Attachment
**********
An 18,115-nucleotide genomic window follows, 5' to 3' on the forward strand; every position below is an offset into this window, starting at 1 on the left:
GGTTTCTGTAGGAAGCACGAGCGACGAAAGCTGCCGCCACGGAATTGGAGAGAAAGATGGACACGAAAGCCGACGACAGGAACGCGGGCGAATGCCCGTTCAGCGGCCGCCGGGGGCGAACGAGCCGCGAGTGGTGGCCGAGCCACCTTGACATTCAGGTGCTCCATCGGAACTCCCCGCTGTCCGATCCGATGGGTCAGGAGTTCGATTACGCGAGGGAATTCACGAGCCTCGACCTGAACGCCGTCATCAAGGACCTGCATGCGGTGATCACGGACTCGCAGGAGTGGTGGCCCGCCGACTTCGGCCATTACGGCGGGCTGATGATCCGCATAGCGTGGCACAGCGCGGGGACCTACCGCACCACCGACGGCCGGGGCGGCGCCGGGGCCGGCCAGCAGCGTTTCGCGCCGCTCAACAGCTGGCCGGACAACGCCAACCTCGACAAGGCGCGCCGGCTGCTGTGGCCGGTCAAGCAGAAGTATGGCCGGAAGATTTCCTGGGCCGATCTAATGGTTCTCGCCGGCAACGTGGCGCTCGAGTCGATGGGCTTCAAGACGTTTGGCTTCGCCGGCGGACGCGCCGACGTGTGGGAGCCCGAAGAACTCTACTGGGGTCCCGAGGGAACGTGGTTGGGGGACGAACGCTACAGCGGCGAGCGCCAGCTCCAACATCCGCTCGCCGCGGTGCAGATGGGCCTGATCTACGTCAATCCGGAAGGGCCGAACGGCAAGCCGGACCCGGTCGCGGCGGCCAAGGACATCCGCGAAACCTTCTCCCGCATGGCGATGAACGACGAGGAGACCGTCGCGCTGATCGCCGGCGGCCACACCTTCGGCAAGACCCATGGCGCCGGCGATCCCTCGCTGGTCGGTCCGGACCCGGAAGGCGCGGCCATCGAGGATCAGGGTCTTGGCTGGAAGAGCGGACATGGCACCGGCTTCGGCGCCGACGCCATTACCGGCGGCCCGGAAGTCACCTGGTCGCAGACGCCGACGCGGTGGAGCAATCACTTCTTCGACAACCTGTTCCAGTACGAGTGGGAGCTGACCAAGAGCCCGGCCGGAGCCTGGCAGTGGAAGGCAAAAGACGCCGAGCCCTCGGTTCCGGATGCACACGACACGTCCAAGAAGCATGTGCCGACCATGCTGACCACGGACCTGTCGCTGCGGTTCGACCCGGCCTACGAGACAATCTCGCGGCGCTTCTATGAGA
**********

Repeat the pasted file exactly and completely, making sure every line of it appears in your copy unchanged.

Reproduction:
An 18,115-nucleotide genomic window follows, 5' to 3' on the forward strand; every position below is an offset into this window, starting at 1 on the left:
GGTTTCTGTAGGAAGCACGAGCGACGAAAGCTGCCGCCACGGAATTGGAGAGAAAGATGGACACGAAAGCCGACGACAGGAACGCGGGCGAATGCCCGTTCAGCGGCCGCCGGGGGCGAACGAGCCGCGAGTGGTGGCCGAGCCACCTTGACATTCAGGTGCTCCATCGGAACTCCCCGCTGTCCGATCCGATGGGTCAGGAGTTCGATTACGCGAGGGAATTCACGAGCCTCGACCTGAACGCCGTCATCAAGGACCTGCATGCGGTGATCACGGACTCGCAGGAGTGGTGGCCCGCCGACTTCGGCCATTACGGCGGGCTGATGATCCGCATAGCGTGGCACAGCGCGGGGACCTACCGCACCACCGACGGCCGGGGCGGCGCCGGGGCCGGCCAGCAGCGTTTCGCGCCGCTCAACAGCTGGCCGGACAACGCCAACCTCGACAAGGCGCGCCGGCTGCTGTGGCCGGTCAAGCAGAAGTATGGCCGGAAGATTTCCTGGGCCGATCTAATGGTTCTCGCCGGCAACGTGGCGCTCGAGTCGATGGGCTTCAAGACGTTTGGCTTCGCCGGCGGACGCGCCGACGTGTGGGAGCCCGAAGAACTCTACTGGGGTCCCGAGGGAACGTGGTTGGGGGACGAACGCTACAGCGGCGAGCGCCAGCTCCAACATCCGCTCGCCGCGGTGCAGATGGGCCTGATCTACGTCAATCCGGAAGGGCCGAACGGCAAGCCGGACCCGGTCGCGGCGGCCAAGGACATCCGCGAAACCTTCTCCCGCATGGCGATGAACGACGAGGAGACCGTCGCGCTGATCGCCGGCGGCCACACCTTCGGCAAGACCCATGGCGCCGGCGATCCCTCGCTGGTCGGTCCGGACCCGGAAGGCGCGGCCATCGAGGATCAGGGTCTTGGCTGGAAGAGCGGACATGGCACCGGCTTCGGCGCCGACGCCATTACCGGCGGCCCGGAAGTCACCTGGTCGCAGACGCCGACGCGGTGGAGCAATCACTTCTTCGACAACCTGTTCCAGTACGAGTGGGAGCTGACCAAGAGCCCGGCCGGAGCCTGGCAGTGGAAGGCAAAAGACGCCGAGCCCTCGGTTCCGGATGCACACGACACGTCCAAGAAGCATGTGCCGACCATGCTGACCACGGACCTGTCGCTGCGGTTCGACCCGGCCTACGAGACAATCTCGCGGCGCTTCTATGAGA